IK: Competition and collaboration are everywhere. The first priority for a company should be to define their business model as either a TA or MSP, and then be true to that strategy. We have seen MSPs looking to supplement their business with agent services, so in that sense they are competing with TAs. However, the vast majority of MSPs also focus on small businesses. TAs, on the other hand, can more easily move up market, which is much more lucrative. We see TAs penetrating more and more in the $1 billion-and-above customer segment, with our top partners doing well over 50% of their business from these end-user companies. A two-person TA company can sell into a $1 billion company with Avant's support, but a typical MSP will find it very hard to service such a large company with their core business model which is very people-heavy, unless they stop being an MSP for this segment and really become a true TA. So, while both may be strategizing an agent model, I see them ultimately focusing on very different target customers.
The TAs of the future need to look at what more they can do to add value. They need new types of information to create new buying experiences. The customer now says, "I know where I can buy this; I can buy it pretty easily. I can research the difference between this and that." But when a TA comes in and shows them the new Pathfinder provider analytics tool or dynamic matrices with a decision-making process that validates their recommendation, they are going to listen and engage and even be willing to pay consulting fees for that insight. That's why I'm passionate about data-driven technology and using this to our advantage to continue being disruptive and keep being unique and progressive, for buyers who are saying, "I don't need anything. I can do this all on my own."
CF: It's interesting where the new TAs are coming from. Historically people were starting agencies after being laid off by a carrier or seeing the opportunity to call their own shots. Now, they're starting a TA after being at a UCaaS [or CCaaS] provider. That's the new talent pool. I wonder if we’ll see a new round as a result of the layoffs, especially in security, and then a bunch of born-in-security TAs that follow into the community.
IK: It is interesting when you think that a little over 20 years ago Cable & Wireless laid off their entire sales force. They literally locked the doors one day. People went to get their stuff off their desk and they couldn't get in. That spawned some of the best TAs we have ever seen in this space, and they're still here. Then that compounded.
And you're right: A lot of the new blood, if you will, are not former telecom reps anymore. They're either different businesses creating practices, like the VARs, MSPs and big consultants. Or, for example, they are the former 8x8/RingCentral rep, the data center reps or the managed hosting reps. Those guys have great relationships, and they're good at selling one technology, and then we help enable them to sell other services. And your prediction is grounded. At some point, the security space is going to be overcrowded. Thousands of security vendors will cease to exist. I don't think they're all going to go bankrupt. Many will probably get bought and consumed, and there'll be lots of people let go and then more TAs will jump into the channel.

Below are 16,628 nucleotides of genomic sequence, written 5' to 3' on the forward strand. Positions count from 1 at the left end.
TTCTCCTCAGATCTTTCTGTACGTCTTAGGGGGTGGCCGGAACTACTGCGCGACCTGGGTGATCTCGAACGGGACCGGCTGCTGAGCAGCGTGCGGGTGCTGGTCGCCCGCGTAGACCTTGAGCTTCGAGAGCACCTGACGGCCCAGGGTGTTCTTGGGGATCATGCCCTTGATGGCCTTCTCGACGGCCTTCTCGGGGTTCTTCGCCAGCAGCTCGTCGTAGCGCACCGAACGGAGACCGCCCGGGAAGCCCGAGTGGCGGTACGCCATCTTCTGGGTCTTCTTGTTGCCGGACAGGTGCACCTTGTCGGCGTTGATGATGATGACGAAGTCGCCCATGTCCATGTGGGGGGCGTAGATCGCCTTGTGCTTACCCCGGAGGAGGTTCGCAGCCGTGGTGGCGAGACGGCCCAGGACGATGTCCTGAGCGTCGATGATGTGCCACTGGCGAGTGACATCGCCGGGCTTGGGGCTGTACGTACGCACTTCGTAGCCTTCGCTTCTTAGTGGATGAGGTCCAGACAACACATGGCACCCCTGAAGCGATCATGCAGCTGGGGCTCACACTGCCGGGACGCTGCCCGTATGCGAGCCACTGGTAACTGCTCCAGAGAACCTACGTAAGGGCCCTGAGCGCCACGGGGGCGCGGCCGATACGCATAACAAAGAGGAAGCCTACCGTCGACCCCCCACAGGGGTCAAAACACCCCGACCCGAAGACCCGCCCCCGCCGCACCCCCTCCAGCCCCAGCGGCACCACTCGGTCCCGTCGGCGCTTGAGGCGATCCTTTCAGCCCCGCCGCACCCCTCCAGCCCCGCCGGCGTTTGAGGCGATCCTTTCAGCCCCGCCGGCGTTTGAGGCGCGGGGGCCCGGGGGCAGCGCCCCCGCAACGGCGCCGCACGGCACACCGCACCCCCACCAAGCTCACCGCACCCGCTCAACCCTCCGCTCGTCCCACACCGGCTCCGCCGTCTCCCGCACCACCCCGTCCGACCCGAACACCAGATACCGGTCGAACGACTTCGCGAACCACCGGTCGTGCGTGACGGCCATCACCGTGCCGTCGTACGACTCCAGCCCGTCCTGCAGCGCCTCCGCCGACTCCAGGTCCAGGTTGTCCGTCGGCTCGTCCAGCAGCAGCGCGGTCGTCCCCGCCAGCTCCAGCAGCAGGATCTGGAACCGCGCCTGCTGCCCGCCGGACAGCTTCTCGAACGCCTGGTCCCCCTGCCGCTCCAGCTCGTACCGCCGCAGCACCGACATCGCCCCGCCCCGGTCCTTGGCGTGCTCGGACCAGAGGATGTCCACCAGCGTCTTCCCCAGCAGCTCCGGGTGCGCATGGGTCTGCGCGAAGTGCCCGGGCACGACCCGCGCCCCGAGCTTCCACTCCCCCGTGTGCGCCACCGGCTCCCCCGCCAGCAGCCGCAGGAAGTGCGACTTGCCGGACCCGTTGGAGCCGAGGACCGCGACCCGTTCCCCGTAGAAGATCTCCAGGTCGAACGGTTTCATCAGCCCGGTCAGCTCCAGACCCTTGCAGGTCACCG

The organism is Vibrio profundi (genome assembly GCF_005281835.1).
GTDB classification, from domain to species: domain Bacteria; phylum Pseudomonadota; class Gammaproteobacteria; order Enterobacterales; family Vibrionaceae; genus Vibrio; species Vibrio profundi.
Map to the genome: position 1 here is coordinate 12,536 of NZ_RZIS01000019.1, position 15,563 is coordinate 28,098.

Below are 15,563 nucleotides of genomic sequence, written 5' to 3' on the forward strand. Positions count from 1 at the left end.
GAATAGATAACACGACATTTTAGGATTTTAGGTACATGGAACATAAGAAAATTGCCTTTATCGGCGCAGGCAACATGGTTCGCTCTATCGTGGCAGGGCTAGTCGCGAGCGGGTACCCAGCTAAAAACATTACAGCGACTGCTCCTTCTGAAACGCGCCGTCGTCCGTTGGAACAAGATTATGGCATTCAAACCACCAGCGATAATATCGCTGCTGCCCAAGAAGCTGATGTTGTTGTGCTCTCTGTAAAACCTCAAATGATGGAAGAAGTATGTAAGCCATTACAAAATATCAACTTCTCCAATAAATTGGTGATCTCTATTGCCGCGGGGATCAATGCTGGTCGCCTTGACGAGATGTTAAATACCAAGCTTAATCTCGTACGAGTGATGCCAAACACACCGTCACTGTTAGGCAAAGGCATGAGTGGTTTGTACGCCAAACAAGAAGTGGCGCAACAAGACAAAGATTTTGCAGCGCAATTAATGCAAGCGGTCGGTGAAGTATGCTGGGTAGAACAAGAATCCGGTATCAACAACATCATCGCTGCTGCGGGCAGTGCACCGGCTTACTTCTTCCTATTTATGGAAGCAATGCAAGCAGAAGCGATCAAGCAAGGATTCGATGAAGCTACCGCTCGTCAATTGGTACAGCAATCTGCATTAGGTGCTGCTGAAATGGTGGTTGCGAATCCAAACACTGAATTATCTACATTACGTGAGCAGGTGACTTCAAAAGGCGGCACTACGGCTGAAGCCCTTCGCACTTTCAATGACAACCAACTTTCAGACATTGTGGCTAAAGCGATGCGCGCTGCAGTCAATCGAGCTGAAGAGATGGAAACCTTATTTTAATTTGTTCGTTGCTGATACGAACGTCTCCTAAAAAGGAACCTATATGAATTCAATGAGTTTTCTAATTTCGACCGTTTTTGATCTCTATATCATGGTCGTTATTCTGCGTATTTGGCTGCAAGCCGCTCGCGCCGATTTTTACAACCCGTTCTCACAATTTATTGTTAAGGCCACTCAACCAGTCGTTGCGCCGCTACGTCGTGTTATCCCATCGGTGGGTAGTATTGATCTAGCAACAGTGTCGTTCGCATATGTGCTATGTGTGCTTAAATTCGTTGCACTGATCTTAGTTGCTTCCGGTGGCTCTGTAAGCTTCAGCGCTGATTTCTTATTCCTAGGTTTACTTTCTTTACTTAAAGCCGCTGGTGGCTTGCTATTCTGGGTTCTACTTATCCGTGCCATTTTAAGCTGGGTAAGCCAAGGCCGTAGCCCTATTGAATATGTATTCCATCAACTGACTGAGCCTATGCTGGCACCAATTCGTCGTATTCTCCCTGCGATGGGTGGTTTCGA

CF: I also felt that the national strategic partners were more visible at this show. The CDWs, the SHIs, the Trace3s. I'm wondering if they're a little more visible in this ecosystem – if they're a little more open to disclosing that they're in this ecosystem?
IK: You're right. You see more presence from the larger firms. Why? Because recurring revenue in an agency model format is of high value. Whether you're a publicly traded VAR or a two-person trusted advisor, our industry, our portfolio, our business model is hot and the smart money is investing, and that is great for everyone.
The bigger firms who are top-line driven are now saying, "Avant can create a lot of value for us, and help increase our EBITDA." These larger companies are saying, "OK, this isn't some side hack channel thing. This is real. And I can believe it. I can count on Avant being here now and, in the future, and being successful in delivering value." Private equity is investing in their success. They're in it, so this market is leveling up.
The best of the best are going to keep getting better, and they're going to push forward, and take a lot of share. There is a lot of revenue potential in play. We see very little conflict, which is also fascinating. Our community doesn't fight over these deals very often, because there's just a lot of market share.